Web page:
SEC Rule Change Forces Firms to Redo Numbers

By Staff Report

Jan. 22, 2007

Even before the Securities and Exchange Commission finalized its rules on executive compensation disclosure last summer, most companies had scurried into action, preparing to provide greater transparency into sala­ries and perks.

But now a late-December change in the regulations means those companies are going to have to redo a lot of work they had already completed.

The disclosure rules, which force companies to reveal their top five executives’ total compensation along with a detailed explanation of how those packages are determined, require HR executives, compensation consultants and boards of directors to spend numerous hours drafting new tables that lay out the information.

“This is a long process,” says Steve Van Putten, East region practice leader for executive compensation at Watson Wyatt Worldwide. “It takes several meetings just to explain all of the changes to the compensation committees.”

Given that, many firms were probably annoyed when late in the afternoon of December 22, the SEC announced a change in the rules. Rather than having companies disclose stock option values as they are granted, the revised rule requires firms to disclose options values as they vest.

Under the initial rules, for example, if an executive received $100,000 that vested over four years, the company would have to disclose the entire $100,000 in the summary compensation table. Now, they will report $25,000 every year for four years.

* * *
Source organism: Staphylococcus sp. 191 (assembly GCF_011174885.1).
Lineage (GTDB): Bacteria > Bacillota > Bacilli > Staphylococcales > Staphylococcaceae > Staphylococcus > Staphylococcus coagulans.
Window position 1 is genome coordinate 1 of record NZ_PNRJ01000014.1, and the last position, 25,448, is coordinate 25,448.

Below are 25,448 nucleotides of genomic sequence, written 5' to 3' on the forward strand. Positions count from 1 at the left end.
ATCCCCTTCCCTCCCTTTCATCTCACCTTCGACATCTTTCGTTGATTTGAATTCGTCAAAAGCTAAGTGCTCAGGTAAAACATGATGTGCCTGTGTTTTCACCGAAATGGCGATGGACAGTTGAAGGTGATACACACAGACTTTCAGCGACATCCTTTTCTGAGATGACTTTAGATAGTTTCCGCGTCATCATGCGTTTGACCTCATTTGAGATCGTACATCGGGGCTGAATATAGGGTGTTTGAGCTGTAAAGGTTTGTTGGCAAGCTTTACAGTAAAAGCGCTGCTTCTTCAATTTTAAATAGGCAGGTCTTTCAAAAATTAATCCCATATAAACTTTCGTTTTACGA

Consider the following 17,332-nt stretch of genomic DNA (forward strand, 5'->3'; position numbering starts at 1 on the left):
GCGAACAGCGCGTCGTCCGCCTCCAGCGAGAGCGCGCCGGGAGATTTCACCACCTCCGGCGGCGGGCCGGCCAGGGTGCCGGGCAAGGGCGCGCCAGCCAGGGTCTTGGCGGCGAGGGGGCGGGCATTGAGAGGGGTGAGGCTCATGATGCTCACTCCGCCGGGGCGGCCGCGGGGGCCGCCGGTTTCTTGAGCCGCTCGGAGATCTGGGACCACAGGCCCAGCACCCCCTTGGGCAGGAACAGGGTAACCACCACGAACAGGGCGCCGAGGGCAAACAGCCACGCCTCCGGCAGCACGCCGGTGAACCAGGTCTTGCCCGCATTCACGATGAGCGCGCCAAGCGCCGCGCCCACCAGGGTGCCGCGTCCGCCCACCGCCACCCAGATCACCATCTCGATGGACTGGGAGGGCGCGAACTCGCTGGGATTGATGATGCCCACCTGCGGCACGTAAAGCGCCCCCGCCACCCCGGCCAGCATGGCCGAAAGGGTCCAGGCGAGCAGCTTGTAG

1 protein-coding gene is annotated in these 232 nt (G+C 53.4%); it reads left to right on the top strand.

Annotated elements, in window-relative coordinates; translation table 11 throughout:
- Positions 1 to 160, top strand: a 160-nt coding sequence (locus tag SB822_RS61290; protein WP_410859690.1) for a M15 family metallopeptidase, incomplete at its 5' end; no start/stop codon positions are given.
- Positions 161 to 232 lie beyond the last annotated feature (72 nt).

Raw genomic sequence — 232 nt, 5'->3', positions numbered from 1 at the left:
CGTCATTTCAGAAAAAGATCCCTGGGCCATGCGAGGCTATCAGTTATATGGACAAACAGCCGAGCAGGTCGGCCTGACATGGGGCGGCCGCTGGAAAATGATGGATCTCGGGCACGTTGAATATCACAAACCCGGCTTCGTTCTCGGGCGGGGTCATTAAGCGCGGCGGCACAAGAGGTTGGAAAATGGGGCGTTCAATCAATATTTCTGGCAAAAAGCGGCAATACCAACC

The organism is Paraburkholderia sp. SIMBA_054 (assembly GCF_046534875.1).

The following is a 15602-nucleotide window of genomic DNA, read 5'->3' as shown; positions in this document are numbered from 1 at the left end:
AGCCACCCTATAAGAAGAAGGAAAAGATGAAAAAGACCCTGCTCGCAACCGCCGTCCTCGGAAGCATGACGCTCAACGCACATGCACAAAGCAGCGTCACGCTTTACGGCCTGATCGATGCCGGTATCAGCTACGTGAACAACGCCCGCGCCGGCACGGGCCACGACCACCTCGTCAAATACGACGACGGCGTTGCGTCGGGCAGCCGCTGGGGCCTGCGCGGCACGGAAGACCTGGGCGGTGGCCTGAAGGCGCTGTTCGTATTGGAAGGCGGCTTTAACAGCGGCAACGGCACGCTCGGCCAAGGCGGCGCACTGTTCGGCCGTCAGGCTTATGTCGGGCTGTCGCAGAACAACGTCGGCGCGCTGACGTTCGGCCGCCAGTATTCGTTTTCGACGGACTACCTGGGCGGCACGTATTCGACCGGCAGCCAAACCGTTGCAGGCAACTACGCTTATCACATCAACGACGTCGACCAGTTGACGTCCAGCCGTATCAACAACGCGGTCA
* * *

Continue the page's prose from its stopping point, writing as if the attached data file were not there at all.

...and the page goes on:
The SEC made the change last month to be more in line with accounting rules, which require companies to expense stock option grants in their financial statements as they vest, the agency said in a release.

Most companies are pleased with the rule change because it provides a more accurate picture of what they are actually paying out in a given year, consultants say. Even so, many are probably irritated at the timing of the announcement, says Mark Borges, a principal at Mercer Human Resource Consulting and a former SEC attorney.

“Unfortunately, a lot of companies have done a fair amount of work to comply with these regulations already,” he says. It could be particularly burdensome for companies whose fiscal year ended December 15, since their proxies, which will have to comply with the new rules, are scheduled to come out this spring.

Now those companies are going to have to calculate the fair value of rewards made not just in 2006, but in previous years as well, consultants say.

“For companies that made a lot of stock option awards over the past few years, this could be quite a bit of work,” Borges says.

Washington office of Gibson, Dunn & Crutcher.

As firms go back and redo the numbers, they will also have to draft lengthy footnotes explaining what the numbers mean, he says.

The way the SEC handled the rule change indicates that in the future it will try to keep its requirements in line with accounting rules. Companies should be prepared for that, consultants say.

“There are going to be more accounting changes in the future, and the SEC will probably adopt those changes too,” says Mark Reilly, a Chicago-based compensation consultant.

Jessica Marquez


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